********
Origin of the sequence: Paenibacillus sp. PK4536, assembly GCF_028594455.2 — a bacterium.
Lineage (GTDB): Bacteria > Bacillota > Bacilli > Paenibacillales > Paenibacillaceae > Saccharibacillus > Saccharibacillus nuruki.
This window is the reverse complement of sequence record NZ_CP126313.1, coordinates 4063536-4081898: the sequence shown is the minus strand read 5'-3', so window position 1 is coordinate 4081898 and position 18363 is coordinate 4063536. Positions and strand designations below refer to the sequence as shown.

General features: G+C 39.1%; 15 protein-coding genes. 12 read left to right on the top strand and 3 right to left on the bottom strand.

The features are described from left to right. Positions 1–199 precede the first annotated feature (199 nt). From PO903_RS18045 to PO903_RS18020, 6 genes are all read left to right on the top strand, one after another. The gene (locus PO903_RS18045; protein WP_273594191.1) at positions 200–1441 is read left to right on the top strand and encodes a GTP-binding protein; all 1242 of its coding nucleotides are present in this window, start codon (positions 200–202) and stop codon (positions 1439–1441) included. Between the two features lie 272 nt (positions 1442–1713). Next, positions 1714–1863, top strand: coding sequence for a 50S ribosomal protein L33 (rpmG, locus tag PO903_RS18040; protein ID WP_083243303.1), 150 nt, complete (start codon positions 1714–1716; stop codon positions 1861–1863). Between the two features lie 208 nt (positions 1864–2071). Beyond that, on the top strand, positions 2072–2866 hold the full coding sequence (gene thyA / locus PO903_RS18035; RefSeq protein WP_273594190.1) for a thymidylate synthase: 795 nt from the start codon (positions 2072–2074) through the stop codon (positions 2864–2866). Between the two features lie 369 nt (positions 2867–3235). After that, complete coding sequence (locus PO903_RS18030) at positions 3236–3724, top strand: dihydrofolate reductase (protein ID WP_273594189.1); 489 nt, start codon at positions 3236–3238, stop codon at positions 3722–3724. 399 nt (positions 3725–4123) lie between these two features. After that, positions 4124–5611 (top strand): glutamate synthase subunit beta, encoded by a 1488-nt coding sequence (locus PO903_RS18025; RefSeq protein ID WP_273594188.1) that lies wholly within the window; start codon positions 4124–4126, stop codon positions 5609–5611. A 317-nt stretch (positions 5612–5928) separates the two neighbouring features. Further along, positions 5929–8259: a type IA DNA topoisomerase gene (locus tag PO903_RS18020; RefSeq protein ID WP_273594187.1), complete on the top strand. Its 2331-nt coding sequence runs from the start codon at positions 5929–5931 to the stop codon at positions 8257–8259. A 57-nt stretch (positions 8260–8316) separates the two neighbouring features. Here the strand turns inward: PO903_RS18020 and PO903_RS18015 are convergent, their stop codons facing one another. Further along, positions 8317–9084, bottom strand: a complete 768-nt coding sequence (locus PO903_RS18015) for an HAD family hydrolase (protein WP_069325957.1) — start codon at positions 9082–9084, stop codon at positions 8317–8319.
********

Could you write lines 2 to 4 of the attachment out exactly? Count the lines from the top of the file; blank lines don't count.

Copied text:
Lineage (GTDB): Bacteria > Bacillota > Bacilli > Paenibacillales > Paenibacillaceae > Saccharibacillus > Saccharibacillus nuruki.
This window is the reverse complement of sequence record NZ_CP126313.1, coordinates 4063536-4081898: the sequence shown is the minus strand read 5'-3', so window position 1 is coordinate 4081898 and position 18363 is coordinate 4063536. Positions and strand designations below refer to the sequence as shown.

General features: G+C 39.1%; 15 protein-coding genes. 12 read left to right on the top strand and 3 right to left on the bottom strand.